GOP leaders aim to pass ObamaCare repeal by inauguration

GOP leaders aim to pass ObamaCare repeal by inauguration
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House and Senate budget leaders are teeing up a vote to repeal most of ObamaCare by Jan. 20, 2017, according to multiple sources.  
The leaders of the House and Senate Budget committees are planning the vote for the first week of January, to deal an immediate blow to ObamaCare after President-elect Donald TrumpDonald TrumpProsecutors focus Trump Organization probe on company's financial officer: report WHO official says it's 'premature' to think pandemic will be over by end of year Romney released from hospital after fall over the weekend MORE’s inauguration, according to a Senate GOP aide.
Another source off Capitol Hill said the Trump transition team has signed off on the plan and that the traditional vote-a-rama process could take place as early as Jan. 5.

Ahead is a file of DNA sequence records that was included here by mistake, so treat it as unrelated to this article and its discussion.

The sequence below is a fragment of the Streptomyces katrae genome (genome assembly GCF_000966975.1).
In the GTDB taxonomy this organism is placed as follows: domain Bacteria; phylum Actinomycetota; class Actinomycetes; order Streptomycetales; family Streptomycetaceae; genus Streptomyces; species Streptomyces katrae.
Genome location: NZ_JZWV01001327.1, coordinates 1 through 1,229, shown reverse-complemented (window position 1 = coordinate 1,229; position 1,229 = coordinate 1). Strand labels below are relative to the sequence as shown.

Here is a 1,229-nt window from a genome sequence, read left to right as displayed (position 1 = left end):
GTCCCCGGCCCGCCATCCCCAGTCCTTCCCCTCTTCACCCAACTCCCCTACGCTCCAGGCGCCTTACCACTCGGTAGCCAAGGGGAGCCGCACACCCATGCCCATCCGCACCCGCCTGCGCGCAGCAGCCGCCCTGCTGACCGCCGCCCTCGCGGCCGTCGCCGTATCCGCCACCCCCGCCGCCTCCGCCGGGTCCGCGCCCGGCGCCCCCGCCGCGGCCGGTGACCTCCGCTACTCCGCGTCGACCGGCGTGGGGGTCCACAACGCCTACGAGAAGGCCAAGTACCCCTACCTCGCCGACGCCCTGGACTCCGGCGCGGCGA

House Majority Leader Kevin McCarthy (R-Calif.) hinted this week that the GOP-controlled Congress could vote to repeal ObamaCare early in Trump's presidency, before a replacement plan is ready. Lawmakers have said that any bill to dismantle President Obama's healthcare law would almost certainly include a delay of 12 to 18 months so that millions do not lose healthcare coverage.
The lawmakers would use a process known as reconciliation, which allows budget bills to pass the Senate with a simple majority, bypassing the Democrats’ ability to filibuster.
A spokesman for Senate Majority Leader Mitch McConnellAddison (Mitch) Mitchell McConnellJudiciary Committee greenlights Garland's AG nomination This week: Senate takes up coronavirus relief after minimum wage setback Juan Williams: Hypocrisy runs riot in GOP MORE (R-Ky.) said he could not confirm the timeline, adding: “You have to pass a budget before you pass a reconciliation bill."
The reconciliation bill would be largely modeled after Congress’s 2015 bill to repeal most of ObamaCare, which was vetoed by Obama, sources said.
“They’re moving forward with, more or less, the 2015 bill,” one source said. “It is a lot of work, but if you talk to House or Senate leadership, they’re telling all their members they should be prepared for a lot of work.”